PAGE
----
War Diary of a Union Woman in the South

Sept. 25, 1861. (Home again from “The Pines.”)—When I opened the door of Mrs. F.’s room on my return, the rattle of two sewing-machines and a blaze of color met me. “Ah! G., you are just in time to help us; these are coats for Jeff Thompson’s men. All the cloth in the city is [...]

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July 22.—What a day! I feel like one who has been out in a high wind, and cannot get my breath. The news-boys are still shouting with their extras, “Battle of Bull’s Run! List of the killed! Battle of Manassas! List of the wounded!” Tender-hearted Mrs. F. was sobbing so she could not serve the [...]

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July 15, 1861.—The quiet of midsummer reigns, but ripples of excitement break around us as the papers tell of skirmishes and attacks here and there in Virginia. “Rich Mountain” and “Carrick’s Ford” were the last. “You see,” said Mrs. D. at breakfast to-day, “my prophecy is coming true that Virginia will be the seat of [...]

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May 10, 1861.—I am tired and ashamed of myself. Last week I attended a meeting of the lint society to hand in the small contribution of linen I had been able to gather. We scraped lint till it was dark. A paper was shown, entitled the “Volunteer’s Friend,” started by the girls of the high [...]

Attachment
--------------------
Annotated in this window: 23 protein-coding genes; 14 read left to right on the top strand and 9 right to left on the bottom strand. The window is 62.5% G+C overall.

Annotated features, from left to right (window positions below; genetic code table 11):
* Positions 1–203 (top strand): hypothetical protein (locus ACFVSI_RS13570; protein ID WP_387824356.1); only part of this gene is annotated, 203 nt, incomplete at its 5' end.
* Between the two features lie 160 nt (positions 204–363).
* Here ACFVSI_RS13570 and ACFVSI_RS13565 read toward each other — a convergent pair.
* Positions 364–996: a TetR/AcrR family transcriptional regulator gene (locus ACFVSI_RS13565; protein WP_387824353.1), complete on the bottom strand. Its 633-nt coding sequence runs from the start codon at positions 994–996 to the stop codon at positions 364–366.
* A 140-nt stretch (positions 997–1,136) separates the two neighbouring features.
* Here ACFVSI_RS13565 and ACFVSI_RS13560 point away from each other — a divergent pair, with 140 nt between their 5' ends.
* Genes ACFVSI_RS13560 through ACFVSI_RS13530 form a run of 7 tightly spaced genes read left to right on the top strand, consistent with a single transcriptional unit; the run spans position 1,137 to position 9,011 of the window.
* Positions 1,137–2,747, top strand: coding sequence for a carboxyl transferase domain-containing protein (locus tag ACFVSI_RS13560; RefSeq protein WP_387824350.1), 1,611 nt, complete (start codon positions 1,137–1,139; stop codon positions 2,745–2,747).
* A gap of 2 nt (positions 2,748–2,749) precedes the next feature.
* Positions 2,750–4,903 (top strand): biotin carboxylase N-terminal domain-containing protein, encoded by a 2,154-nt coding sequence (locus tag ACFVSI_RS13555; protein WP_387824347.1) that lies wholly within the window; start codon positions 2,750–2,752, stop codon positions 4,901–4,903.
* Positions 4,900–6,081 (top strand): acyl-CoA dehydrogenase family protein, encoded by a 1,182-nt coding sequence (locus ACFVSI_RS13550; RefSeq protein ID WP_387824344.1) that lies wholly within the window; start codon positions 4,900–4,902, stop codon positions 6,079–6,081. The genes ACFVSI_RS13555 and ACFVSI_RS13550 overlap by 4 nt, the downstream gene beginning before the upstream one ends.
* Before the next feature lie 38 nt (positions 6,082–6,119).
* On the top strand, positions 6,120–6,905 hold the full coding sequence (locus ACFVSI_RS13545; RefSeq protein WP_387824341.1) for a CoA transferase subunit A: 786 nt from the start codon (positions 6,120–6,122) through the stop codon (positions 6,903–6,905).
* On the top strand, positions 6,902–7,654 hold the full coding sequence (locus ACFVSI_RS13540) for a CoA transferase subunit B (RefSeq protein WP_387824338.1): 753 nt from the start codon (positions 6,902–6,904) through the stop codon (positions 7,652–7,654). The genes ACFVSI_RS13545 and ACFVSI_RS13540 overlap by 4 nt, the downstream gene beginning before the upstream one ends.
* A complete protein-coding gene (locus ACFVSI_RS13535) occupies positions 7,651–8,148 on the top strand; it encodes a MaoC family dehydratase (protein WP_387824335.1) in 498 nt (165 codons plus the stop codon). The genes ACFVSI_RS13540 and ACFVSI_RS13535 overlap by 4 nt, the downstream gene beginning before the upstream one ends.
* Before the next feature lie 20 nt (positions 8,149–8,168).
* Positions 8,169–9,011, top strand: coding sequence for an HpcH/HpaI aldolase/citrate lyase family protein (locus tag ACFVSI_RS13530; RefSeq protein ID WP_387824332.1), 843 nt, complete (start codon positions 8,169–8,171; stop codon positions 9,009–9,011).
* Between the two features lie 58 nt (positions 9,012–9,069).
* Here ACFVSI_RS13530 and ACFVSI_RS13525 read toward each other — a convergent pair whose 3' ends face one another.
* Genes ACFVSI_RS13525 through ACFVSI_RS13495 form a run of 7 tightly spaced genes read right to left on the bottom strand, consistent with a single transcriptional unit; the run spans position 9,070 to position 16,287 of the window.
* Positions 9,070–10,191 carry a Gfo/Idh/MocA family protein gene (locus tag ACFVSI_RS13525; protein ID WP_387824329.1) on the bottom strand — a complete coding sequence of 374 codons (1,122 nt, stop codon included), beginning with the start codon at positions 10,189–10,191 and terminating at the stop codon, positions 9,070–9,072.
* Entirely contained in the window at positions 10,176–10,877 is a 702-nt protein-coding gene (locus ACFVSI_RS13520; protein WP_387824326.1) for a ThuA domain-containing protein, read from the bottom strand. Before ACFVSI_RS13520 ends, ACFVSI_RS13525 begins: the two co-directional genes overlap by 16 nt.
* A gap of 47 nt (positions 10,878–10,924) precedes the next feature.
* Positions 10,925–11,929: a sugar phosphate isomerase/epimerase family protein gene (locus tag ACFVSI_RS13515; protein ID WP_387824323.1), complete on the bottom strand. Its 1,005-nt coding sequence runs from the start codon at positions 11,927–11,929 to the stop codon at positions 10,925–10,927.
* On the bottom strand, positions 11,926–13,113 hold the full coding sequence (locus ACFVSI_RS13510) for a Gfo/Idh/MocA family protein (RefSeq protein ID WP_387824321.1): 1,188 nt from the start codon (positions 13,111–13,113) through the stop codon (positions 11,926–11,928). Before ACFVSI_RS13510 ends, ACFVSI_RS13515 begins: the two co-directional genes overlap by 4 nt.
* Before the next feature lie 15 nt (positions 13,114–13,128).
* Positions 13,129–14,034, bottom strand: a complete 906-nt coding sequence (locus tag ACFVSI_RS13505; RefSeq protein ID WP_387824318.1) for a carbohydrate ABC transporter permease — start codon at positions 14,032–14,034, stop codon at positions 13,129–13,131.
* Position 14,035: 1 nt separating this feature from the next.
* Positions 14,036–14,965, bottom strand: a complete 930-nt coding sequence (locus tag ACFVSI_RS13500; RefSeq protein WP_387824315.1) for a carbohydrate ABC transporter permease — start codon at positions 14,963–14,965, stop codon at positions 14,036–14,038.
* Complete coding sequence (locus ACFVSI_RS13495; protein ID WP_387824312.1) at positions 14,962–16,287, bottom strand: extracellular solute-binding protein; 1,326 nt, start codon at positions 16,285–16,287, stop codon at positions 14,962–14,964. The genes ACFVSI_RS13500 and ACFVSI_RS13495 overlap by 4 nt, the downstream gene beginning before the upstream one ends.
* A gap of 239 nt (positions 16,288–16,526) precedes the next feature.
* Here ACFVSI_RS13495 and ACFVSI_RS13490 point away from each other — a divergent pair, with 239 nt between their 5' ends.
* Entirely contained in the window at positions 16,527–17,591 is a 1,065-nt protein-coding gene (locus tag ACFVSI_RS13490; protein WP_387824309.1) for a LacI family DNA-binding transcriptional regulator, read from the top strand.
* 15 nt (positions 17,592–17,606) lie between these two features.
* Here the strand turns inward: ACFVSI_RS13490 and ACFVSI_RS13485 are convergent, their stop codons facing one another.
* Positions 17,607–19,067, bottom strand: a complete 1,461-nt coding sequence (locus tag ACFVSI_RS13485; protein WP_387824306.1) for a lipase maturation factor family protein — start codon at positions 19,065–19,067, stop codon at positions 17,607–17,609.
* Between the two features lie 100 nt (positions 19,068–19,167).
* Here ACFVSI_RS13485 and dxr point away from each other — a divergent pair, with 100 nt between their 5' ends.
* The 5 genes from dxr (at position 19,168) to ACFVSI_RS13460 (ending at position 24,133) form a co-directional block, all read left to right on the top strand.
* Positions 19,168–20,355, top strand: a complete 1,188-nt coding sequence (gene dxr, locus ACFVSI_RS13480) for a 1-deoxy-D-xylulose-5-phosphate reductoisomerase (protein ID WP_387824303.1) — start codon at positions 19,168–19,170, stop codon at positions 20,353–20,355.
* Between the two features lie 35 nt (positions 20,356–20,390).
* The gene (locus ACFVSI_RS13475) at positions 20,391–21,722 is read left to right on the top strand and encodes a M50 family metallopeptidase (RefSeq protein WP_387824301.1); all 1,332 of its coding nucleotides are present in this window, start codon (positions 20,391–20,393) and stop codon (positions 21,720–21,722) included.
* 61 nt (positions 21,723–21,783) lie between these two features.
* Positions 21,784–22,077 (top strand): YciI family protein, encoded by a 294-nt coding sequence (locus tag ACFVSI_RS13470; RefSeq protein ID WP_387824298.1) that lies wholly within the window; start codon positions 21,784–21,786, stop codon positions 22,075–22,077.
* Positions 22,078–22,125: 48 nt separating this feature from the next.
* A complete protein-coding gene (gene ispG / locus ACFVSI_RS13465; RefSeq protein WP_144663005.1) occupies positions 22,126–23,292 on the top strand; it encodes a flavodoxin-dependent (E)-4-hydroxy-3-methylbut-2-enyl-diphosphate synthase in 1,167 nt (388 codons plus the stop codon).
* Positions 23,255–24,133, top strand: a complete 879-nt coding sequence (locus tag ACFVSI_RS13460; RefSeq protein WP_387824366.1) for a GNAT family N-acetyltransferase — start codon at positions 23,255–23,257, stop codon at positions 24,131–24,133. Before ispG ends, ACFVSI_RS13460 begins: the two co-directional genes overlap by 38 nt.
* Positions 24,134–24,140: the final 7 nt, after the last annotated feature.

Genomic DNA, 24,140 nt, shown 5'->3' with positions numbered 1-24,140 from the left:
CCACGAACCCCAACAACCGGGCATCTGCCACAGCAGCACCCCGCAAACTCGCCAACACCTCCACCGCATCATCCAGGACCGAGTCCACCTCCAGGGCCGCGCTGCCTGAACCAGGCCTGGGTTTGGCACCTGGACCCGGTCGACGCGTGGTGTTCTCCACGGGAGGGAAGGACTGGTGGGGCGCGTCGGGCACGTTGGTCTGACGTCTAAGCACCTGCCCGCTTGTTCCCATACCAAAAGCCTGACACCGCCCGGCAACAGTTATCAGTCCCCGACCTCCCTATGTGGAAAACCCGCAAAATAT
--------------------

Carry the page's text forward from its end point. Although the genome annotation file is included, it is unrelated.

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April 25, 1861.—Yesterday I went with Cousin E. to have her picture taken. The picture-galleries are doing a thriving business. Many companies are ordered off to take possession of Fort Pickens (Florida), and all seem to be leaving sweethearts behind them. The crowd was in high spirits; they don’t dream that any destinies will be [...]

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April 20.—The last few days have glided away in a halo of beauty. I can’t remember such a lovely spring ever before. But nobody has time or will to enjoy it. War, war! is the one idea. The children play only with toy cannons and soldiers; the oldest inhabitant goes by every day with his [...]

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March 10, 1861.—The excitement in this house has risen to fever heat during the past week. The four gentlemen have each a different plan for saving the country, and now that the bridal bouquets have faded, the three ladies have again turned to public affairs; Lincoln’s inauguration and the story of the disguise in which [...]

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Jan. 28, Monday.—Sunday has now got to be a day of special excitement. The gentlemen save all the sensational papers to regale us with at the late Sunday breakfast. Rob opened the battle yesterday morning by saying to me in his most aggressive manner, “G., I believe these are your sentiments”; and then he read [...]

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